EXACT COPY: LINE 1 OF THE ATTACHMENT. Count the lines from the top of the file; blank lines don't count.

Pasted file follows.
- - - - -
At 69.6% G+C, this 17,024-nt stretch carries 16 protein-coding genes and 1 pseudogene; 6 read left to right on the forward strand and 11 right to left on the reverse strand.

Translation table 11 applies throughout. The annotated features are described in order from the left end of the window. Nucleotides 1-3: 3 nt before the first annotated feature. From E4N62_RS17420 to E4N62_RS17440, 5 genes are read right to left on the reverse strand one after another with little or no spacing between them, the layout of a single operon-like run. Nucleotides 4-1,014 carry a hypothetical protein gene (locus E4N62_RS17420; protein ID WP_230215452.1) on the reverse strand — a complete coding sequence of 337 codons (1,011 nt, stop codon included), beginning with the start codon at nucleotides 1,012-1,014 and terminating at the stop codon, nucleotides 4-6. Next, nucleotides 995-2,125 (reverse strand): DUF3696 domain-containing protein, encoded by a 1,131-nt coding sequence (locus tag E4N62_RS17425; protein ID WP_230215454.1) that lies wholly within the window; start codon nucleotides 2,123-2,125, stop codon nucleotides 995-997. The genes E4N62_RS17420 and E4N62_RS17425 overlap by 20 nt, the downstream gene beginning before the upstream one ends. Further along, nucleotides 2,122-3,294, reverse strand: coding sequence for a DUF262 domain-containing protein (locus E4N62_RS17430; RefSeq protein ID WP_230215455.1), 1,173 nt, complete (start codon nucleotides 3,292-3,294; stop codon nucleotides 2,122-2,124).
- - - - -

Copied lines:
At 69.6% G+C, this 17,024-nt stretch carries 16 protein-coding genes and 1 pseudogene; 6 read left to right on the forward strand and 11 right to left on the reverse strand.